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The kitchen island is still very much top of most peoples' wishlists – provided you've got the cash and square footage to spare. But designers are slowly reinventing it, seeking ways an island might better serve us, from casters and space-smart rounded edges to modish materials.
And kitchen island materials are changing, too. Marble is becoming less the obvious choice. Few ideas feel as right for now as the tiled kitchen island, once retro showpiece and now firmly back in the design zeitgeist. There's an inherent modernity to that rigid grid, and endless color, size and texture options for when a metro tile won't cut it.
With high-contrast grouting, it feels graphic and slightly 1970s; with glossy Zellige tiles as sleek as any slab of terrazzo.
We've already seen a wave of tiled countertops, but with it a chorus of concern about the practical bits, from stained grout to (horror) cracked or chipped tiles. Perhaps the kitchen island could be the perfect compromise – a secondary prep space that doubles as desk and dining table, sequestered from the danger of the splatter-zone.
Here are seven kitchen projects where designers took the plunge.
1. Follow form
Free from the conditions of exacting clients, it's always worth watching what designers do in their own homes. 'Even as a child I was drawn to American kitchens seen in movies with tiled benchtops,' says architect Scott Weston, founder of Sydney-based Scott Weston Architecture Design.
He chose architect-favorite DTILE, a system made up of three-dimensional components he says allow for a 'purity' of form. 'The advantage is that it uses prefabricated parts – a standard tile, curved and bullnose pieces. You don’t have to cut the tiles to fit, as you base the design on the system. It's simpler for the tiler.'
Slimmer tiles were selected to emphasise the legs and a commercial epoxy grout specified for mould resistance and the prevention of staining.
Weston went for a grey lilac called 'Plum' in his own home, and has been won over by the possibilities he can present to clients. 'Creatively using a tile color or pattern provides unique design solutions to our clients’ homes, rather than sticking to the same old formulaic system of specifying marble or quartz.'
2. Call on color
Will it be a modern wash of matt kitchen island color, or an artisanal, perfectly-imperfect take on the trend? The tile's implicit uniformity – it all comes down to those clean lines and repeated shapes – mean you might be able to go a little bolder than you usually would without hint of overwhelm.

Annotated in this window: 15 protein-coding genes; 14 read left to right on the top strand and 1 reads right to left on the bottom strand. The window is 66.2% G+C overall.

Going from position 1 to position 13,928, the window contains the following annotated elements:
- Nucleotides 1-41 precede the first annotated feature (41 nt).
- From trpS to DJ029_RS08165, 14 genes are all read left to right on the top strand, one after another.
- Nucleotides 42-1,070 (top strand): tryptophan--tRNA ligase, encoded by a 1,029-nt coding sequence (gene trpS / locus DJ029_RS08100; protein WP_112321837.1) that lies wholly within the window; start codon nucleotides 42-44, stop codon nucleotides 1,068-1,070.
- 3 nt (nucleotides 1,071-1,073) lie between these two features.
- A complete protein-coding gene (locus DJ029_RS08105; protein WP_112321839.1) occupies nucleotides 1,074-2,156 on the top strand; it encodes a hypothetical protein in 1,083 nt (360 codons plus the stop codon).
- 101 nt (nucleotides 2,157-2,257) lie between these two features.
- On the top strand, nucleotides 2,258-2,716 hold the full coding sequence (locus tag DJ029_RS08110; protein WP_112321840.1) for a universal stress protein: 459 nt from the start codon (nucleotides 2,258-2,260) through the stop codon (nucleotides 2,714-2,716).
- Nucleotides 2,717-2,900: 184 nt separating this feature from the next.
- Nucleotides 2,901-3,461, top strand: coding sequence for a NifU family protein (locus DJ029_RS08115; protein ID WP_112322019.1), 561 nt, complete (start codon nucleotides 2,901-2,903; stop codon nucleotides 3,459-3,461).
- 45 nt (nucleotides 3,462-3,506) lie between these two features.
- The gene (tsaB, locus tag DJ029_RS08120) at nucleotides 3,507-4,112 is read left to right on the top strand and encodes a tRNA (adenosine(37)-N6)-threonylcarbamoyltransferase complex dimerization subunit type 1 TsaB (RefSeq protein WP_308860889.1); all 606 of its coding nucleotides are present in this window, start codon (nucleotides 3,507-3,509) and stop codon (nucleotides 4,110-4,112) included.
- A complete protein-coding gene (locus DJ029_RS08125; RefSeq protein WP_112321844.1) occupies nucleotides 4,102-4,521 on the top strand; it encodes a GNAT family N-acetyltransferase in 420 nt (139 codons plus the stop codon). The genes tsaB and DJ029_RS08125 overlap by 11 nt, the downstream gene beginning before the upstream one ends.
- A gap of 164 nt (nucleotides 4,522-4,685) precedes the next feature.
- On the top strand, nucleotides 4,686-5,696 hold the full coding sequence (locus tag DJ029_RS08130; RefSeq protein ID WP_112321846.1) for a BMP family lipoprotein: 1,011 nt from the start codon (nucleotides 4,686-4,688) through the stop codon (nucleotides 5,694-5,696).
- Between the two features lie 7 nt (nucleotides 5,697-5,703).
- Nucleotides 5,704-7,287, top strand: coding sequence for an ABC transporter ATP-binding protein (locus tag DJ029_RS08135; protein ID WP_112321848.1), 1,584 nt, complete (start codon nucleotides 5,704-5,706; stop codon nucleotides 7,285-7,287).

'This house in beachside Australia is set amongst the coastal vegetation, which has green, silver, and sandy tones,' explains Kathryn Robson, a principal at Robson Rak Architects. 'Our intention with the green bench top was to connect the internal detailing to the color and textures of the external landscape. Our client was a little taken aback by the suggestion of a fully tiled bench but put great trust and faith in our vision.'
'The tiles are Italian and used commercially in kitchens, science labs and bathrooms, so we knew they would be durable and robust.' She too espouses the merits of epoxy grout. 'No need to worry about dirt or discoloration!'
3. Consider usage
For those with limited floor space – or lingering grout-related doubts – this graphic kitchen table in the 19th century home of the New Orleans-based designer and muralist Liz Kamarul is a smart twist on the tiled island.
Visually it lands somewhere between the two, with all the impact of an island without the requisite hard work – just the thing if you're in no great need of extra surface space. And at bar-stool height it feels perfectly pitched for socialising.
'My husband and I made the table,' explains Liz Kamarul. 'It's a great statement piece and works well as an accent in the kitchen. It's not the primary prep surface so it stays relatively clean and easy to wipe up.'
While the practicalities of a tiled kitchen island depend on a precise combination of tile size, grout and sealant, it's a smart compromise for those worried about the wear of daily use.